In this series we are looking at some of the language and terminology associated with the US electoral process in the run-up to the Presidential election in late 2016. This week’s word is spin room.
It has become customary following political debates for staff and supporters of the different candidates to gather in a so-called spin room (sometimes called a spin alley) to talk to journalists about the candidates’ performances. The purpose of the event is to spin your candidate’s performance, presenting it in the best possible light in the hope that this positive message will filter through to the voting public.
The first use of the spin room, according to Wikipedia, was in the 1984 presidential election, when officials from the campaign of Republican incumbent Ronald Reagan attempted to persuade reporters that he had out-performed his Democratic rival Walter Mondale. Reagan went on to win the election and serve a second term as president.
Some have questioned whether the spin room has become outdated in the age of instant reactions on social media, but they have remained an important feature of this election. Following the first presidential debate Republican candidate Donald Trump appeared in the spin room, ignoring the convention that the candidates leave it to their supporters to speak for them; after the second, the Republican campaign used the session to repeat accusations of sexual misdeeds by Bill Clinton, the husband of the Democratic candidate. With one more debate to go before election day on November 8th, it seems the spin room retains its place in US political life, at least for the time being.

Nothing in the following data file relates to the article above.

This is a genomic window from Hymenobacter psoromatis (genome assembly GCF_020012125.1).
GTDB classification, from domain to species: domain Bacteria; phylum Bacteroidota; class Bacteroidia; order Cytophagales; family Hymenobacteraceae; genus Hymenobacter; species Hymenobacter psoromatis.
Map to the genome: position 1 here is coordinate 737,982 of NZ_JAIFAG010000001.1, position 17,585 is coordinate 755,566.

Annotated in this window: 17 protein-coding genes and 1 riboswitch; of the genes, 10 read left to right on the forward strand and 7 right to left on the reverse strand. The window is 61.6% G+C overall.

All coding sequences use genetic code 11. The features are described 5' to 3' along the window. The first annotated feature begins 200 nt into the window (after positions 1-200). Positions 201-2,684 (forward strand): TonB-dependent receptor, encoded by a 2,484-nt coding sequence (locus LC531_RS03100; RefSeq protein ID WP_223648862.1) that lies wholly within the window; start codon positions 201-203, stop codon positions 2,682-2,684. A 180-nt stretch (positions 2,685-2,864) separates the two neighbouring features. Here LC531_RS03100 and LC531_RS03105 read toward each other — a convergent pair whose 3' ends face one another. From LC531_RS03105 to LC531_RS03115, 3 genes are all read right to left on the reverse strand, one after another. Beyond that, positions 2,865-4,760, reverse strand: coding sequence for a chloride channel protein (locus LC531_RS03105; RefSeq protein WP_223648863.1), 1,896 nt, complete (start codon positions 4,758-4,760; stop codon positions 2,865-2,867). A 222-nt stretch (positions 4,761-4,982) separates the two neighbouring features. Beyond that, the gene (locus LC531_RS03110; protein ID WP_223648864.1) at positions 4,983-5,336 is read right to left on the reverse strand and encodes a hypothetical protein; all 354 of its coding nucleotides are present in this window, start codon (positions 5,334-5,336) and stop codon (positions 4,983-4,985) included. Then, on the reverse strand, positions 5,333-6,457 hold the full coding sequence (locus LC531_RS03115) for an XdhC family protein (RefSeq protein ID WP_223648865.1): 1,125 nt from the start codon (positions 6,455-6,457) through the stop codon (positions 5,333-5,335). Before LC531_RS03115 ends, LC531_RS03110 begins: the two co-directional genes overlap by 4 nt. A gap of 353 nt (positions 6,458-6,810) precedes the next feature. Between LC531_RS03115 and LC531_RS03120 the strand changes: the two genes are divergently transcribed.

Look out for the next post in this series. You can find past posts on the language of American politics here and here, or search for other posts in this series using the tag US politics.Email this Post
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